ition, industry, and genius, and of his own personal ability to make use of these opportunities. Secondly, he was a lover of his fellow men, determined to employ for their benefit the means and powers which he felt himself able to accumulate by thought, toil, and frugal economy. Thirdly, he was even in his philanthropy essentially still an American, intent most of all upon the welfare of those classes of his countrymen with whose struggles and needs his own early life had made him familiar. In other words, while his philanthropy covered a world-wide range, his peculiar mission, as he conceived it, was indissolubly blent with the success of the republic of which he was one of the earliest-born sons.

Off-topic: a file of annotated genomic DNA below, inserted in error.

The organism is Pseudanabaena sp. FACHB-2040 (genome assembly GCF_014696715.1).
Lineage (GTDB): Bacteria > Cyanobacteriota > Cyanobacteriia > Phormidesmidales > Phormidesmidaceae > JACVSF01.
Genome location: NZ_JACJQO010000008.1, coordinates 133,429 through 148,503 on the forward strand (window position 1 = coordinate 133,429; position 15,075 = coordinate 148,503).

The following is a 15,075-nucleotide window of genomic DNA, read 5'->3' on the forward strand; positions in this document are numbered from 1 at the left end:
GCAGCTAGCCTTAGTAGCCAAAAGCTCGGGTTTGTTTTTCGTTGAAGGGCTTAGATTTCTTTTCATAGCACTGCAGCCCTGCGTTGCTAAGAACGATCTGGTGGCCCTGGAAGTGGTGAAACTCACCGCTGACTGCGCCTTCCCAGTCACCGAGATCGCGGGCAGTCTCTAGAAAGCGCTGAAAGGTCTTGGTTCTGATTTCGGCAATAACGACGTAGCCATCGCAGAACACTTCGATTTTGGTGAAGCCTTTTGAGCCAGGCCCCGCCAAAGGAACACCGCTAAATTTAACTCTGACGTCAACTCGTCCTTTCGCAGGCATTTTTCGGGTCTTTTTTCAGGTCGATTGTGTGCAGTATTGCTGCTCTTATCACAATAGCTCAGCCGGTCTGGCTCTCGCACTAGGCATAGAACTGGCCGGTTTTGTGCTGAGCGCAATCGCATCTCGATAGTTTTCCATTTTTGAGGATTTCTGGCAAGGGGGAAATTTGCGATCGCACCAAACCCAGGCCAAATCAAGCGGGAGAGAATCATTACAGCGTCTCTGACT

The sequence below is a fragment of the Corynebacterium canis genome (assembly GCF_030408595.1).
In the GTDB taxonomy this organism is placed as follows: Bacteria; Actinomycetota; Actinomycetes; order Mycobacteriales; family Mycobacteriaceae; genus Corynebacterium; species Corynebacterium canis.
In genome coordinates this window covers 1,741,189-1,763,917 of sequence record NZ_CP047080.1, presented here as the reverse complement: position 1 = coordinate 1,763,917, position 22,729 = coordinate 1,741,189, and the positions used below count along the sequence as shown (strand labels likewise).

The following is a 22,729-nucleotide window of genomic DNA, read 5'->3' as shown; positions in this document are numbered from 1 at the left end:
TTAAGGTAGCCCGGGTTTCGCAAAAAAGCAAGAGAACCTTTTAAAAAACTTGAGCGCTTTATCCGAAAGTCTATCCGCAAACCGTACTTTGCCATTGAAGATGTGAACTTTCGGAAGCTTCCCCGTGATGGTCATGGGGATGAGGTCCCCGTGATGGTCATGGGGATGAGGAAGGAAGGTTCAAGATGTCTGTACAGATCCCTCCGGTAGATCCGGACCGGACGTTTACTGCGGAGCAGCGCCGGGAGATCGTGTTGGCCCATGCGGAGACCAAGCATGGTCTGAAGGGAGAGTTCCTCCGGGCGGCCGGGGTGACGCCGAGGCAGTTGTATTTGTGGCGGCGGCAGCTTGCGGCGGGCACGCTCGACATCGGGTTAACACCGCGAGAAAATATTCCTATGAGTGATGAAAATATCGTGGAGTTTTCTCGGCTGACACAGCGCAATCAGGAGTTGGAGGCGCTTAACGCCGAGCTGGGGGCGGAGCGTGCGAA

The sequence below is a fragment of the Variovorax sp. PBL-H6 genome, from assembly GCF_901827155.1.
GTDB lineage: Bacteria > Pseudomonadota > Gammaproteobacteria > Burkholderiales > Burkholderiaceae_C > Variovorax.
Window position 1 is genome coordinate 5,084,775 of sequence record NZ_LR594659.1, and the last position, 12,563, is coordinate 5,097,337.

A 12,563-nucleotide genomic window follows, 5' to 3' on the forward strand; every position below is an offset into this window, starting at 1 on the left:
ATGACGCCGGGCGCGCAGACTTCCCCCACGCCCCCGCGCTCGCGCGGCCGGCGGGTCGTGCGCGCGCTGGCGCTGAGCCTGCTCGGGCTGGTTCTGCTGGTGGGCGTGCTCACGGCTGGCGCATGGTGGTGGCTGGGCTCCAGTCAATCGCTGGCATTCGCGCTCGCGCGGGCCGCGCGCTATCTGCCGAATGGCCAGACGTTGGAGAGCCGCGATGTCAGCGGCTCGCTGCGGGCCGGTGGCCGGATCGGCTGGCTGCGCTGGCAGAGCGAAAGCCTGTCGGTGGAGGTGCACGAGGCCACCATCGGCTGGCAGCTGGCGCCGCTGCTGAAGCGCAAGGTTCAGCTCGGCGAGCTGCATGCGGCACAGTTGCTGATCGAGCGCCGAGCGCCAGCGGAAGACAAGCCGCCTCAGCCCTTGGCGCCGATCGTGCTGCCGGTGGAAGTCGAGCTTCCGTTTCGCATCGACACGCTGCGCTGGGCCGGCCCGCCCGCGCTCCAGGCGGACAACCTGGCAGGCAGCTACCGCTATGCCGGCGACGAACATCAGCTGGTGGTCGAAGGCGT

BOYHOOD AND YOUTH
AT a meeting of friends, gathered February 12, 1882, to celebrate his ninety-first birthday anniversary, Mr. Cooper, after expressing his thanks for their congratulatory good wishes, and observing that in his case "length of days had not yet resulted in weariness of sp